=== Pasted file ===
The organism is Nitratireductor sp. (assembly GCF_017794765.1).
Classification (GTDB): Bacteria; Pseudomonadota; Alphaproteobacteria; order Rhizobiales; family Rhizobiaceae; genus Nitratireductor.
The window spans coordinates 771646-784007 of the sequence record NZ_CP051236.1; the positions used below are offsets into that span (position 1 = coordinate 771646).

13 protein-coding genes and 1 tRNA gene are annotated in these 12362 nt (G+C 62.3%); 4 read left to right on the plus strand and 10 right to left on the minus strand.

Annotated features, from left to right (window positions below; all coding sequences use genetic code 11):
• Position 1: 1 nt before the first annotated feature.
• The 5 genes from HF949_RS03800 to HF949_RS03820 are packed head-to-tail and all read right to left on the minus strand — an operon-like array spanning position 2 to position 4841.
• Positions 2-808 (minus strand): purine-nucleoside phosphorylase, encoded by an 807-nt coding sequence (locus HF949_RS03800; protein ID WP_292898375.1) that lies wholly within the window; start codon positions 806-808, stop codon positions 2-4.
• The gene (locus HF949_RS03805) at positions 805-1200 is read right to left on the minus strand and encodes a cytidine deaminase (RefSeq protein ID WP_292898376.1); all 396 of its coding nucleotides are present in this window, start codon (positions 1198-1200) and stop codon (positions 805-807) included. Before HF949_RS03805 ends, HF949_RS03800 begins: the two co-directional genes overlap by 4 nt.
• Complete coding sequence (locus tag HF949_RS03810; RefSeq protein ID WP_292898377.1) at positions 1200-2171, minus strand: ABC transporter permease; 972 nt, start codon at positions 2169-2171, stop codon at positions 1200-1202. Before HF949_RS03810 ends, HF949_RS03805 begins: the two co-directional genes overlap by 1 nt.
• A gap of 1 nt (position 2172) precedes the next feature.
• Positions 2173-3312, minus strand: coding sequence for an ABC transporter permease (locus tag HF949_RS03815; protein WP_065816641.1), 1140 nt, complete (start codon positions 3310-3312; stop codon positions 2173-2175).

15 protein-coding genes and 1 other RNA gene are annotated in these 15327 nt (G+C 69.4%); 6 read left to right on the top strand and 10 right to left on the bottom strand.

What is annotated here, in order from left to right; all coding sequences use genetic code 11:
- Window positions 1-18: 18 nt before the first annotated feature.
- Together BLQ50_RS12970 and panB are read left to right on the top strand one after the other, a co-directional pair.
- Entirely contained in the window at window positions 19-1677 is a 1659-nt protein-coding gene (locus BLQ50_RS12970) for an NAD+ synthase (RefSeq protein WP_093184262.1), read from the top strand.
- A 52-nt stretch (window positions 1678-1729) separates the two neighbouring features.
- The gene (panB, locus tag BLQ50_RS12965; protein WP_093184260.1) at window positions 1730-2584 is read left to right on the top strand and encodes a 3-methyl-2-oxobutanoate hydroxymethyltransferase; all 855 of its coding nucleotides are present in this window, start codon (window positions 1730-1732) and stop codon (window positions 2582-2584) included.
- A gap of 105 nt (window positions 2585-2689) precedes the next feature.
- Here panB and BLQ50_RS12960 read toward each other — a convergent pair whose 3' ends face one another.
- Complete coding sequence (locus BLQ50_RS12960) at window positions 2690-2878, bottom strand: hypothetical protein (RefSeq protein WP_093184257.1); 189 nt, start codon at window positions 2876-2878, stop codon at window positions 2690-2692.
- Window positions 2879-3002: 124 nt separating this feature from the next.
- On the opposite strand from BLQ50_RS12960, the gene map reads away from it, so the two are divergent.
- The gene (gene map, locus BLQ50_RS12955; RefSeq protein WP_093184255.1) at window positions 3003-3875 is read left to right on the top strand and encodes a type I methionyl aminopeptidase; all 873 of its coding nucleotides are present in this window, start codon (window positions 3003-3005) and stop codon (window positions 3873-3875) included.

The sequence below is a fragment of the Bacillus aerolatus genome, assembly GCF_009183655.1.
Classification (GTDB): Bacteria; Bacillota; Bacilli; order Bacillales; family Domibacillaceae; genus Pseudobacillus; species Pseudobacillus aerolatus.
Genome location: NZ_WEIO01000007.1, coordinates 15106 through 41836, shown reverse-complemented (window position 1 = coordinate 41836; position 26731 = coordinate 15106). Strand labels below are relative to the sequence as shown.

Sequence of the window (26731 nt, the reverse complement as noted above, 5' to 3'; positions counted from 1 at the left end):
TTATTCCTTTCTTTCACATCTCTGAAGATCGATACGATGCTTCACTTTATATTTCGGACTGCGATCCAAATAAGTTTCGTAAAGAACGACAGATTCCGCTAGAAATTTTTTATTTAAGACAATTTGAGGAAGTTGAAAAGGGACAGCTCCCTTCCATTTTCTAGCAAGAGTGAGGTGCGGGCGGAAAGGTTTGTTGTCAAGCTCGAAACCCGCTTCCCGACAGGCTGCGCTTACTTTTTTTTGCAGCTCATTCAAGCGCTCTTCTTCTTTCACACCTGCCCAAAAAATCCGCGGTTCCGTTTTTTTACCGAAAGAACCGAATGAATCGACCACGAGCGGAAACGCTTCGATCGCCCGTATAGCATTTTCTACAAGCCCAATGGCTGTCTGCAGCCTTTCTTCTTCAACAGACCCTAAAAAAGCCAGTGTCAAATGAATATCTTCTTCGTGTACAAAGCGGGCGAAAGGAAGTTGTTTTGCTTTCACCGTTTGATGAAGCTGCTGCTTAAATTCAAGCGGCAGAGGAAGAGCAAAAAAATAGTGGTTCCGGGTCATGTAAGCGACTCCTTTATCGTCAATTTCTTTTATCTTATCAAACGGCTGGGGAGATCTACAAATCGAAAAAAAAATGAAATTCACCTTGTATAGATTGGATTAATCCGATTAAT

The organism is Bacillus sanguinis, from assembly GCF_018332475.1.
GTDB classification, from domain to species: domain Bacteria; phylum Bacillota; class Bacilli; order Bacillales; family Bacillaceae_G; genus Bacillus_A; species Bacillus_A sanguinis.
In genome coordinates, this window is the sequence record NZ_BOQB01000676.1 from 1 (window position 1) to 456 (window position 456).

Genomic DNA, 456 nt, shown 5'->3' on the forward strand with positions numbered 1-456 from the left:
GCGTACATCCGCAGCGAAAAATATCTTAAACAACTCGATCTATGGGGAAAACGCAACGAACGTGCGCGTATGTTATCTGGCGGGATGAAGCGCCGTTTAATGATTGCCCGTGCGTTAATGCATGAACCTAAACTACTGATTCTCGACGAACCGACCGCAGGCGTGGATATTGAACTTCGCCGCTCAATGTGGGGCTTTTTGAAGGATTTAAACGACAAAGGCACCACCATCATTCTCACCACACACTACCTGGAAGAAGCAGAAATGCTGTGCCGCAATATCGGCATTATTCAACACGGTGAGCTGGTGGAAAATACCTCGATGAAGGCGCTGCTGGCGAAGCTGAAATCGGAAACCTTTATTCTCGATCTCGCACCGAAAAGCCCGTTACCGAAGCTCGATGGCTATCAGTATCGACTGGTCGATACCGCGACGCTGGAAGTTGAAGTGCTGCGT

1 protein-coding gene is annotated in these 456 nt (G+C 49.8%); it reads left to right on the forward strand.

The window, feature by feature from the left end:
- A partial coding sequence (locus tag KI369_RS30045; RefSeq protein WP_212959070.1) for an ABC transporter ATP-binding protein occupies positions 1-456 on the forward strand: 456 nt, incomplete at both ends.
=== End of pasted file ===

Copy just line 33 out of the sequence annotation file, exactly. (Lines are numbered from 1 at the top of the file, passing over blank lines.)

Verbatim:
In genome coordinates, this window is the sequence record NZ_BOQB01000676.1 from 1 (window position 1) to 456 (window position 456).